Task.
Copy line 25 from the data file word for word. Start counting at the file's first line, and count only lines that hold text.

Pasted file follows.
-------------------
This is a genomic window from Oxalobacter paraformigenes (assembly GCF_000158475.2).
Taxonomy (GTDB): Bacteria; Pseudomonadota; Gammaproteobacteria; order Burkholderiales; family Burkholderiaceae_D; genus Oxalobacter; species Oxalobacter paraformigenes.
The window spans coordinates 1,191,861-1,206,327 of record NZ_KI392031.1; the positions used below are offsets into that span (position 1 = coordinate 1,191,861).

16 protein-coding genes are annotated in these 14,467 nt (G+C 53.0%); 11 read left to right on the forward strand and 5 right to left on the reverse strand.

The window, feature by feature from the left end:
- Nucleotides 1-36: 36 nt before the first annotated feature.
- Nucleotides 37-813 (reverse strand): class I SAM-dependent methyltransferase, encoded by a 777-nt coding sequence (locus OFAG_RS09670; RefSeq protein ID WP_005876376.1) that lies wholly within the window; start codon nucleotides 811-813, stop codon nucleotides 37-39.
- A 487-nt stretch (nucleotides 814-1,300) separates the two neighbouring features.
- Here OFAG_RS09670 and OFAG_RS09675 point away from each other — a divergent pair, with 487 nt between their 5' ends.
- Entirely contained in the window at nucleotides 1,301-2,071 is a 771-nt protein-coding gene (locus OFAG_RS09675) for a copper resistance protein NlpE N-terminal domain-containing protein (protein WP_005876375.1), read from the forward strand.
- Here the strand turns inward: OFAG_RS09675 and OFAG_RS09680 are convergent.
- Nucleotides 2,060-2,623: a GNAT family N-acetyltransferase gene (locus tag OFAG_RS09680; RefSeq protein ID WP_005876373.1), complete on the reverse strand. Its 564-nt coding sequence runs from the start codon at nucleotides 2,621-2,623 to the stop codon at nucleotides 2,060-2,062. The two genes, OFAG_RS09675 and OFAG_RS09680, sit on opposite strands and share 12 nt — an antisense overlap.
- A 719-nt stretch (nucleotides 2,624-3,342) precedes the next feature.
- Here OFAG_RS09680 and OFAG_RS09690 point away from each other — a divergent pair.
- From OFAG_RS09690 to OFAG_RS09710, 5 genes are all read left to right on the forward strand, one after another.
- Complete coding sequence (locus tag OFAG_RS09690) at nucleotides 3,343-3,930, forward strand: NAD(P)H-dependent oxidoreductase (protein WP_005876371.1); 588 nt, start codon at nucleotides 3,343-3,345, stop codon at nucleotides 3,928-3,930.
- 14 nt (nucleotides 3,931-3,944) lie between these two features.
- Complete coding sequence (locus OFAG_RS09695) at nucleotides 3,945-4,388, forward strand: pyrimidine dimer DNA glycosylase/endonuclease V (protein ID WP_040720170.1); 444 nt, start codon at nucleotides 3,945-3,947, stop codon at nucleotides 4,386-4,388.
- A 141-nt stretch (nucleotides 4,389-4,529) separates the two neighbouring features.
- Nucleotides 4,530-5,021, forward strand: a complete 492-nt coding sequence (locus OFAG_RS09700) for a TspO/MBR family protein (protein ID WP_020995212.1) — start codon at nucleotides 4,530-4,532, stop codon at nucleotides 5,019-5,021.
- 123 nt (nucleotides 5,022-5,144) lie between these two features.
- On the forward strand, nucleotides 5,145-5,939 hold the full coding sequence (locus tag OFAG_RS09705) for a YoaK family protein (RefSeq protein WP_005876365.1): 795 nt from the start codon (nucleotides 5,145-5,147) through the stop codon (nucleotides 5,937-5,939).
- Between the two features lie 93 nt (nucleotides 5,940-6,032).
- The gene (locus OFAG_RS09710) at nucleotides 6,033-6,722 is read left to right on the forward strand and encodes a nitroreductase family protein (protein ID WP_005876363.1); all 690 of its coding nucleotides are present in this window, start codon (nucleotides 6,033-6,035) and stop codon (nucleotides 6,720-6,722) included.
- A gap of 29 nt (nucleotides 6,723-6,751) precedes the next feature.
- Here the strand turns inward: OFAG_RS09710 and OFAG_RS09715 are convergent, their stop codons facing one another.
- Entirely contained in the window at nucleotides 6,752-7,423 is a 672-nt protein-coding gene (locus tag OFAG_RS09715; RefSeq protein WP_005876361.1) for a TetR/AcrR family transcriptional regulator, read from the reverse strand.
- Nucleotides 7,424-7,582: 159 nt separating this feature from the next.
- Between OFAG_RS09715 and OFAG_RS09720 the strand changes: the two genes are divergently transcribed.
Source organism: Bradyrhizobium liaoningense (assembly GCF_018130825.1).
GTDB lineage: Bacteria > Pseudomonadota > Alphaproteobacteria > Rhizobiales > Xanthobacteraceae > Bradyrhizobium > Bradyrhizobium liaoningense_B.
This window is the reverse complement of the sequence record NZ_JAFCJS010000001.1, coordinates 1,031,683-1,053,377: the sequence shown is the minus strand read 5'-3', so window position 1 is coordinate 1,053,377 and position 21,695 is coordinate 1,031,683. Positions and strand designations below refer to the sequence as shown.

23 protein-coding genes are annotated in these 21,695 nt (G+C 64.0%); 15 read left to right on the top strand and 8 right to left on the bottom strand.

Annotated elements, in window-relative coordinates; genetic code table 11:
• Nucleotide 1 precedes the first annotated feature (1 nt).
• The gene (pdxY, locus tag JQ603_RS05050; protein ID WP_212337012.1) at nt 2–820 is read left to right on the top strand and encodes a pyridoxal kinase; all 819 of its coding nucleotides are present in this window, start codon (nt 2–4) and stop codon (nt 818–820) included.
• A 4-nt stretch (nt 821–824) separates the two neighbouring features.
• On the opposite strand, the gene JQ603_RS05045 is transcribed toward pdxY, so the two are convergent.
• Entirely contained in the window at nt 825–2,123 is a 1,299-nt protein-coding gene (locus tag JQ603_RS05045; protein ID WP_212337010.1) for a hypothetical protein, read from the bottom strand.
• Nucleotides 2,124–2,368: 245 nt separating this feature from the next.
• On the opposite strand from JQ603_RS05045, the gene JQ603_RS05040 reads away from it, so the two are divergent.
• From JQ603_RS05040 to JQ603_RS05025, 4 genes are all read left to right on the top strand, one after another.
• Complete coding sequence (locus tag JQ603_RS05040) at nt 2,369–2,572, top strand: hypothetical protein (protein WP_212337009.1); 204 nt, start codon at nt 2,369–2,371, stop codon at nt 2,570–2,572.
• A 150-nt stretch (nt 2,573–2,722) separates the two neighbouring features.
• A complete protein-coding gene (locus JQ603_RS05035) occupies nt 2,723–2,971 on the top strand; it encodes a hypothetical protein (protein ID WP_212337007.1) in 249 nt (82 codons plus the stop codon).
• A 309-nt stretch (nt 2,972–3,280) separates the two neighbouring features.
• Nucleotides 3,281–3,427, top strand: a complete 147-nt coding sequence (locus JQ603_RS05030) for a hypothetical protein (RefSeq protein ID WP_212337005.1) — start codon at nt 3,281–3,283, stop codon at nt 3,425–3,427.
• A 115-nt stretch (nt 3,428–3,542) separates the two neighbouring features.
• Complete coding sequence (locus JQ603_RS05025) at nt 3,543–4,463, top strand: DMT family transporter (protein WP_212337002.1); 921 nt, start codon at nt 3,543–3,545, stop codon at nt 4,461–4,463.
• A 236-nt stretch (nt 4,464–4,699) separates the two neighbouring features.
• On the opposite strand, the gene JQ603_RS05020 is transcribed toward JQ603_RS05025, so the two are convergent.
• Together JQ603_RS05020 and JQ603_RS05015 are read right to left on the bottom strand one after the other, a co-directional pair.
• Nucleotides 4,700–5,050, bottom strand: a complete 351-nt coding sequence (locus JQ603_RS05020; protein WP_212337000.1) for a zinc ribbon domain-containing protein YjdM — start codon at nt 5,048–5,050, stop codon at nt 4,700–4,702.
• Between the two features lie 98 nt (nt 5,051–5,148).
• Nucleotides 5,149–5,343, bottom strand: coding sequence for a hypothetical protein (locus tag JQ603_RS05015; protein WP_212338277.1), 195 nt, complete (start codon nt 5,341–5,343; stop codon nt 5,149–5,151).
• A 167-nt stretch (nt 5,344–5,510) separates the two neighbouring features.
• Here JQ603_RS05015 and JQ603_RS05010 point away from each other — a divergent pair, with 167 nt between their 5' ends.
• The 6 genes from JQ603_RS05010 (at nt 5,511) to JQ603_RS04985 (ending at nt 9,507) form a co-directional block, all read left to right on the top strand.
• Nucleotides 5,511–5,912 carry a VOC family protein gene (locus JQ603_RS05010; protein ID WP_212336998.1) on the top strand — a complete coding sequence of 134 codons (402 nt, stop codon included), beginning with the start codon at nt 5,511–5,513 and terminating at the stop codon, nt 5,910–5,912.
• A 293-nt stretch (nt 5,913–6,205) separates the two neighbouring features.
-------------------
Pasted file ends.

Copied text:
- A gap of 29 nt (nucleotides 6,723-6,751) precedes the next feature.